Sunday, January 10, 2010

47-06-06: another 'Joycie' X Fortune's Yellow' seedling.

Pictured here is 47-06-06, the sixth of this group of seedlings to bloom.

Similar to the others from this batch it has arching growth to at least 6 feet, blooms once and doesn't set seed. Its pollen was tried on a few seed parents and one hip resulted from a cross with 'June Laver'. I will probably make more attempts to use it in breeding this coming Spring.

This was the reddest of the lot and curiously it has some white China-like streaks in some of the outer petals. This seedling is phototropic, darkening in color as it ages. No fragrance was detected. Ploidy: probably a triploid, considering its pedigree.


  1. You mean FDY, right George? ;-)

    I think that there are many, many ways to move forward that do not involve using FDY, and in fact I think that getting away from FDY quickly is the best idea. Going back to FDY means you would end up with a batch of once blooming seedlings, of which only half (at most) would have the remontancy gene, and unless you tested each one by trial and error, you would not know which ones had the gene. Not an ideal approach. If it were easily possible, I would instead select a few of the best clones and cross them with each other. That way you would get approximately 25% remontant offspring and could select the best of these and move ahead once again. However, there is only a slim chance any of these will become seed fertile as they mature, especially given that FDY rarely sets seed itself.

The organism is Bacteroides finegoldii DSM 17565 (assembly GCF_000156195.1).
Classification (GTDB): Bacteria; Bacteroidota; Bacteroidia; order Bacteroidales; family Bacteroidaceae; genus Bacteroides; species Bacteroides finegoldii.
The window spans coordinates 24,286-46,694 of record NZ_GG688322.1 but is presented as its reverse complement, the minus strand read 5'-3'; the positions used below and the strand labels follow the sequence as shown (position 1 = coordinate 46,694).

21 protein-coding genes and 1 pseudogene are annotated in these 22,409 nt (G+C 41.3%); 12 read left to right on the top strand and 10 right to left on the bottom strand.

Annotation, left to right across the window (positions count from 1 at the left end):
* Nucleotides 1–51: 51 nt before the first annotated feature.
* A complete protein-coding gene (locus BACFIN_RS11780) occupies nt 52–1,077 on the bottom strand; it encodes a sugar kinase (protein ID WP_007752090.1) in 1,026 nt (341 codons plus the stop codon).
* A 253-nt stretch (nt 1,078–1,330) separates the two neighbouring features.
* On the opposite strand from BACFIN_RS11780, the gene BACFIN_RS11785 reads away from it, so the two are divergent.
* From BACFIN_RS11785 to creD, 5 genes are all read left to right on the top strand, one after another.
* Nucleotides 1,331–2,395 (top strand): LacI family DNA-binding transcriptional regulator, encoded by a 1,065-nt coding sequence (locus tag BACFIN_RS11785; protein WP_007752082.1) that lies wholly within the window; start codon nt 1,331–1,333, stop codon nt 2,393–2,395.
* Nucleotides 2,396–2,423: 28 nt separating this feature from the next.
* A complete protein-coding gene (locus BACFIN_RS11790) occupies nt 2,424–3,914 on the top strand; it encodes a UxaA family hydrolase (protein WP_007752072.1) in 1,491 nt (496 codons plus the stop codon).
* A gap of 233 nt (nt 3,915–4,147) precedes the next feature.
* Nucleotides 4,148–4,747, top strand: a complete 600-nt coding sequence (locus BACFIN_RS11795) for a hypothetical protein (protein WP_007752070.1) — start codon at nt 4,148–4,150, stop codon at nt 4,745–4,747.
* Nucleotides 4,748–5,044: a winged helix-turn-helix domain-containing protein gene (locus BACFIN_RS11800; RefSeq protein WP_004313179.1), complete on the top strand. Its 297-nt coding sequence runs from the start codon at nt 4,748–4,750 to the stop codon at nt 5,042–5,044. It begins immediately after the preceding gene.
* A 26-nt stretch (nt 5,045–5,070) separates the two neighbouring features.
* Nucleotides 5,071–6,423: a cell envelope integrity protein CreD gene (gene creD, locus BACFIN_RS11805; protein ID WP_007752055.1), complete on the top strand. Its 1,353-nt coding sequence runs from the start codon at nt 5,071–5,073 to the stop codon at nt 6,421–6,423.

I think now what I will do is select something very hardy in the yellow/orange range that sets seed easily and put pollen from my favorite three 47-06 seedlings on that. 'Morden Sunrise' comes to mind as a very hardy seed setter in the orange color range, so perhaps that will be where the pollen goes.

  2. Hi Paul. the reason I deleted the postings above is that there were a few spelling errors I wanted to correct, but you answered before I had time to correct the spelling of 'FDY'.

    Anyway, for the readers that are confused here, I was asking Paul whether or not going back to FDY as a seed parent (if it COULD produce seed, which it normally doesn't) was a good idea theoretically, to get more yellow from this seedling and its sibbling.

    Thanks for your answer Paul, it is very interesting..

  3. LOL the joys of electronic conversations.. :)

  4. Paul, is the white streaking of some of the outer petals of this seedling something that could lead to a full on striping in further generations? I am guessing that streaking and striping are not related at all, but just wondering?

  5. George,
    I imagine that the striping effect could easily be an inheritable trait and might, over generations, be distilled into a dramatic, consistent effect, but who knows how many generations that might take.

  6. Hmmm.. I am pleasantly surprised to hear such streaks could be amplified according to chance and probability.

    Thanks on your thoughts on this, Paul.